‘We know that the world has been quite focused on getting the so-called thousand-dollar genome.’

In your human genome you have an entire set of 23 human chromosomes, made up of, among other things, DNA building blocks called base pairs. The human genome is composed of 3 billion base pairs.

Right now consumer gene tests take tiny snips of less than a million base pairs to look at one person’s unique genetic blueprint. Each of these unique variations is called a snp (yep, pronounced “snip”), for “single nucleotide polymorphism.”

The Future Lies in Sequencing the Whole Genome

But a snp is just a fraction of the entire genome. Scientists say the key to the future of genetics lies in sequencing the whole genome.

“We know that the world has been quite focused on getting the so-called thousand-dollar genome,” said Vance Vanier, vice president of reproductive and genetic health at San Diego-based Illumina. The company has just unveiled a system it claims can sequence a human genome for $1,000. That’s a big drop from the nearly $3 billion dollar price tag to sequence the first genome in 2003.

“I think the story of the next five years is to see that affordability spread more and more to broader segments of society and to clinical laboratories specifically,” said Vanier, who was CEO of an early consumer gene testing company called Navigenics.

And while he believes genetic testing will continue to be done primarily through medical professionals, he said he still sees a place for consumer gene tests. After all, Vanier said, there was a time home pregnancy tests had to be done in a doctor’s office. Now people can even buy over-the-counter HIV tests.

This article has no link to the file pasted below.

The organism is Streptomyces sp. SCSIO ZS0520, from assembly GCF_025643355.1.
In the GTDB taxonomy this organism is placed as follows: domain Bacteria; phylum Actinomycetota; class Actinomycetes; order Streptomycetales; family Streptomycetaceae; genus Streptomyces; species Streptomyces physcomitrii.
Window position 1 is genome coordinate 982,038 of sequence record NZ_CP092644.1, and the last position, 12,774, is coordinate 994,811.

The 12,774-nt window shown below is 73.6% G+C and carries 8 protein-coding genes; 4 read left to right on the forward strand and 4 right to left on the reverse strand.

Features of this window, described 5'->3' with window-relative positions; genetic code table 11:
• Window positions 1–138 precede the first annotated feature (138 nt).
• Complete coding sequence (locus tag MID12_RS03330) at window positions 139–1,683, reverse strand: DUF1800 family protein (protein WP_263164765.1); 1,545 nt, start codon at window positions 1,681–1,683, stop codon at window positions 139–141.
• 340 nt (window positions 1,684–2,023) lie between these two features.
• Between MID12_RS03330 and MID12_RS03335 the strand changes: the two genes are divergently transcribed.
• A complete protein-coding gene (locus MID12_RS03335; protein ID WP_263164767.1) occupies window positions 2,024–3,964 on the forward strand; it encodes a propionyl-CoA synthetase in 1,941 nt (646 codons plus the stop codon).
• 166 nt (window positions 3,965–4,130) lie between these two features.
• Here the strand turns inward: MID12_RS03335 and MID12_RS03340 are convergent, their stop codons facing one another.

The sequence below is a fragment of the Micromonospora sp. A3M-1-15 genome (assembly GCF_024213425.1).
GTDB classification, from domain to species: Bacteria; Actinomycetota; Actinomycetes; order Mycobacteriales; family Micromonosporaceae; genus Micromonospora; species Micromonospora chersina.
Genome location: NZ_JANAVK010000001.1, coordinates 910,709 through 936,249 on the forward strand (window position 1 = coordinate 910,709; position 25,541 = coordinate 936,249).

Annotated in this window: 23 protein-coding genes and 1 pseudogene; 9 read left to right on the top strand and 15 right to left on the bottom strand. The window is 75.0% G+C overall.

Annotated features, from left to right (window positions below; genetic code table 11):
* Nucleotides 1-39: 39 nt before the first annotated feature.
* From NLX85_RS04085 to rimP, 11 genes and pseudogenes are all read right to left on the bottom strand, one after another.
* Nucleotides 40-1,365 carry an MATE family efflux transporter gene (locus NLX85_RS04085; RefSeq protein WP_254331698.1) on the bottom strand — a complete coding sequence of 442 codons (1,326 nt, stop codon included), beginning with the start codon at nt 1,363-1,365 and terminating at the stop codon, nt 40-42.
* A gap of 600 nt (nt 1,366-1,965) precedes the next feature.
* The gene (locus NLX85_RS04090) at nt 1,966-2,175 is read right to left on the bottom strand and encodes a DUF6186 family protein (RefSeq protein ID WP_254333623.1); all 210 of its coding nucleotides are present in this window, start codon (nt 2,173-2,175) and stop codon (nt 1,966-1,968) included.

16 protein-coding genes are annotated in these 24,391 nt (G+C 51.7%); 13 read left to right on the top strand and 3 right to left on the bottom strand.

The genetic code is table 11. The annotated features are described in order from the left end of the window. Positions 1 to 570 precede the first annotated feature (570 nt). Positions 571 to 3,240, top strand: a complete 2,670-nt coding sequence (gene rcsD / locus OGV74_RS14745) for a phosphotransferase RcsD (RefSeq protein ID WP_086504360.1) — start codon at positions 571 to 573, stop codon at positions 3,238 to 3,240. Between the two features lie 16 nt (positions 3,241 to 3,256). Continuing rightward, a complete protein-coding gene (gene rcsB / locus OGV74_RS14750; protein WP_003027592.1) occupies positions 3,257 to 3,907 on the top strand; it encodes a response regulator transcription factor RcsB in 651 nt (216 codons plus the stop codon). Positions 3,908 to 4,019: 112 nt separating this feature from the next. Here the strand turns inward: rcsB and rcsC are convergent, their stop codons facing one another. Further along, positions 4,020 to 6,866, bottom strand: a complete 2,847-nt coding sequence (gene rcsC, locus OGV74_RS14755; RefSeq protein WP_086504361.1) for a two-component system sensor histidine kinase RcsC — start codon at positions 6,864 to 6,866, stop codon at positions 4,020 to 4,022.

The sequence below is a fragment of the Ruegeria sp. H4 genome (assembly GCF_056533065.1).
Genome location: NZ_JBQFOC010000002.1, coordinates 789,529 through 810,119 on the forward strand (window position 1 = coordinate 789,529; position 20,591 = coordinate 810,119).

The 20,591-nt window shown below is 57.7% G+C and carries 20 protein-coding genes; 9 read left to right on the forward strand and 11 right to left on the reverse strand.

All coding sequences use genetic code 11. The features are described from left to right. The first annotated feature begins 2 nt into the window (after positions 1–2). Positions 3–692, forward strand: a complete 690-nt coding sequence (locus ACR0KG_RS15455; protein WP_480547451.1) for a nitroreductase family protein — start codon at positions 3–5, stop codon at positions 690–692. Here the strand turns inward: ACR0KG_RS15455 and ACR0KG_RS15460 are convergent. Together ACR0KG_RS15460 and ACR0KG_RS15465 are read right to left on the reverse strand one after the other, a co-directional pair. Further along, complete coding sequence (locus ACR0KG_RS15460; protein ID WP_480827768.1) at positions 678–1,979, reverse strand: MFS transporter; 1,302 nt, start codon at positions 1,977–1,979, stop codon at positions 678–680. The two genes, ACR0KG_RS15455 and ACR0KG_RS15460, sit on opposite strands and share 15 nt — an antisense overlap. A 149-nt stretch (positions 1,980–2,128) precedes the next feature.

“I think the pattern you see,” Vanier said, “is as information gets better understood and as there are more social safeguards around it to protect from a misuse of it, then there is increasing comfort of how it can evolve into the consumer market.”

And so the debate continues between those that believe accessing your DNA has become a basic right and those who believe gene tests are better left to a doctor.

Since this story published, 23andMe officials confirm they are considering selling their gene tests in markets outside the U.S. after facing hurdles with the FDA.

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About the Author ()

Andrea is KQED's Senior Science Editor . Andrea was born in Los Angeles and discovered radio news through listening to her college radio station. With a curious mind and a love for telling stories, she set off for Tampa where she landed her first job as a reporter for Florida Public Radio. After three years reporting in an unbearably humid climate and a brief stint as a miscast opera reporter, Andrea returned to L.A. to work for public radio, then for television news and finally as a reporter for CBS radio. Andrea has been at KQED for over twelve years, working first as a producer for Forum, and then as the senior producer for The California Report. She is now KQED's Senior Science and Environment Editor and narrates the QUEST television program. Andrea says she feels lucky to cover emerging science and environmental trends in a place where geek is chic.
  • Patty Scheving

    I had the 23 and me genetic test two years ago and was singing their praises to my friends but now realize there were some gaps– (e.g., that just because breast cancer was not on my list of possible diseases, I may have the main one (I did NOT realize I didn’t get the real BRCA test because it is still monopolized by the first marketer, Myriad). As far as the other services they offer, I have met a bunch of relatives and reconnected with one I already knew,, and I know some drugs that will be efficacious if I need to take them. I think they do some good but now see the possible problems.